Pharmacodynamic effects of vaporized and oral cannabidiol (CBD) and vaporized CBD-dominant cannabis in infrequent cannabis users

Tory R. Spindle, Edward J. Cone, Elia Goffi, Elise M. Weerts, John M. Mitchell, Ruth E. Winecker, George E. Bigelow, Ronald R. Flegel, Ryan Vandrey

Research output: Contribution to journalArticlepeer-review

Abstract

Introduction: The use and availability of oral and inhalable products containing cannabidiol (CBD) as the principal constituent has increased with expanded cannabis/hemp legalization. However, few controlled clinical laboratory studies have evaluated the pharmacodynamic effects of oral or vaporized CBD or CBD-dominant cannabis. Methods: Eighteen healthy adults (9 men; 9 women) completed four, double-blind, double-dummy, drug administration sessions. Sessions were separated by ≥1 week and included self-administration of 100 mg oral CBD, 100 mg vaporized CBD, vaporized CBD-dominant cannabis (100 mg CBD; 3.7 mg THC), and placebo. Study outcomes included: subjective drug effects, vital signs, cognitive/psychomotor performance, and whole blood THC and CBD concentrations. Results: Vaporized CBD and CBD-dominant cannabis increased ratings on several subjective items (e.g., Like Drug Effect) relative to placebo. Subjective effects did not differ between oral CBD and placebo and were generally higher for CBD-dominant cannabis compared to vaporized CBD. CBD did not increase ratings for several items typically associated with acute cannabis/THC exposure (e.g., Paranoid). Women reported qualitatively higher ratings for Pleasant Drug Effect than men after vaporized CBD and CBD-dominant cannabis use. CBD-dominant cannabis increased heart rate compared to placebo. Cognitive/psychomotor impairment was not observed in any drug condition. Conclusions: Vaporized CBD and CBD-dominant cannabis produced discriminable subjective drug effects, which were sometimes stronger in women, but did not produce cognitive/psychomotor impairment. Subjective effects of oral CBD did not differ from placebo. Future research should further elucidate the subjective effects of various types of CBD products (e.g., inhaled, oral, topical), which appear to be distinct from THC-dominant products.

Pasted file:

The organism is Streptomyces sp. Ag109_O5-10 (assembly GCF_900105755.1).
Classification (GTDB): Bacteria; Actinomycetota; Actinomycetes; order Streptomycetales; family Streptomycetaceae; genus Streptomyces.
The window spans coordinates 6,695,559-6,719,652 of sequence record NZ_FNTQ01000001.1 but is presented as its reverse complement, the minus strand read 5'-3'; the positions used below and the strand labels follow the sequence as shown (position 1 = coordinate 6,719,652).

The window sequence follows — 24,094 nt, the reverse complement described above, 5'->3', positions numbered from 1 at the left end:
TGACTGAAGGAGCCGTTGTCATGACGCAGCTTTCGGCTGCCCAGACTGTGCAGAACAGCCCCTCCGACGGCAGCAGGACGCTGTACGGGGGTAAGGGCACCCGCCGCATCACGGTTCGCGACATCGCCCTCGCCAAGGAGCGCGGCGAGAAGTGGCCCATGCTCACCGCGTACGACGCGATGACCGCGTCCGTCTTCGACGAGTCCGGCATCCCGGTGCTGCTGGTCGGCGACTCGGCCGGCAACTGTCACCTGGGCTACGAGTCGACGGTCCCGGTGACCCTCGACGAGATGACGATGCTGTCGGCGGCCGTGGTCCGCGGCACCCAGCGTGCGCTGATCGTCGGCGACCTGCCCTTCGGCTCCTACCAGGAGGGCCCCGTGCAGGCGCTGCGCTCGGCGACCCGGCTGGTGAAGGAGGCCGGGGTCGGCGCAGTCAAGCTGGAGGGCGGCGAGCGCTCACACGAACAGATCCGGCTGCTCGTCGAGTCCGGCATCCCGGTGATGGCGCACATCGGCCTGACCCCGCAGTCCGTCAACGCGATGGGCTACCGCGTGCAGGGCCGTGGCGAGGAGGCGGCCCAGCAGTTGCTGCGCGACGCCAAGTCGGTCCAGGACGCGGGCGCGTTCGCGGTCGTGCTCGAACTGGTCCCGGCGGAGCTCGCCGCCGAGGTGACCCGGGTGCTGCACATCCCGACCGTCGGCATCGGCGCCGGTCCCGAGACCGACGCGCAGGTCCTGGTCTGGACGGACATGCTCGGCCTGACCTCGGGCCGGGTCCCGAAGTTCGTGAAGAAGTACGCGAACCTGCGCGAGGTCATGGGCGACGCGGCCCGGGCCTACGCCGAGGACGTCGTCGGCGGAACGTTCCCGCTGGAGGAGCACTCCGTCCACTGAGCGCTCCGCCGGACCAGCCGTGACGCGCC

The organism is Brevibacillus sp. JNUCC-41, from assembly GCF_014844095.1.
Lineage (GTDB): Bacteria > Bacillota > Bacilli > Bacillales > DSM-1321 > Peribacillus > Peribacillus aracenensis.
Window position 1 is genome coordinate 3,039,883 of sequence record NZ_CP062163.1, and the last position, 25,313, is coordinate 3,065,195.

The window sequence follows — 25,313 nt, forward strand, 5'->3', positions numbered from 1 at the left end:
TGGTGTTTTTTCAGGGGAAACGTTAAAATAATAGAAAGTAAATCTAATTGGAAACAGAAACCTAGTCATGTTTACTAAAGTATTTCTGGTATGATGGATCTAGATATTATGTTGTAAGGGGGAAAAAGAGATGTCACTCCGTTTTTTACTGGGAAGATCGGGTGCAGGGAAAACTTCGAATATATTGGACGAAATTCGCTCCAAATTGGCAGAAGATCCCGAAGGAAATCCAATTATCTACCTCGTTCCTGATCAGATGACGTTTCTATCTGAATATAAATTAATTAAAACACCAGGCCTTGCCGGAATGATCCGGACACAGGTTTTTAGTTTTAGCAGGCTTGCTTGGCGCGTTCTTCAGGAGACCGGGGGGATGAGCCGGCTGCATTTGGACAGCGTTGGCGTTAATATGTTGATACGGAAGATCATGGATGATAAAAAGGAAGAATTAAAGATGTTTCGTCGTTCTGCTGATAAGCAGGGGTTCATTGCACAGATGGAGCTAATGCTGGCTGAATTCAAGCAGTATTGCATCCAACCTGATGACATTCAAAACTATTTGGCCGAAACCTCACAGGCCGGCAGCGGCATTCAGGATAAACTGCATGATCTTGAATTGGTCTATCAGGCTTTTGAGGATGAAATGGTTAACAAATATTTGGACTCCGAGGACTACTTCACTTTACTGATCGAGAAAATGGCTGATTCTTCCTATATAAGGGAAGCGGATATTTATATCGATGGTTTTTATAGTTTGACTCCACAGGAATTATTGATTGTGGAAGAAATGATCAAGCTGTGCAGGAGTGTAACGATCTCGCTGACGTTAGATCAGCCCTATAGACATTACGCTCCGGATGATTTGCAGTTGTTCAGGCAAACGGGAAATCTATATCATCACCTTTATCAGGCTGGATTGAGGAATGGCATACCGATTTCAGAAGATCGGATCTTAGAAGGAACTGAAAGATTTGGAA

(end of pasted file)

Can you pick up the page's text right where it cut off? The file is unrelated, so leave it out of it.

Original languageEnglish (US)
Article number107937
JournalDrug and alcohol dependence
Volume211
DOIs
StatePublished - Jun 1 2020

Keywords

  • Cannabidiol
  • Cannabis
  • Pharmacodynamics
  • THC
  • Vaporizer

ASJC Scopus subject areas

  • Toxicology
  • Pharmacology
  • Psychiatry and Mental health
  • Pharmacology (medical)

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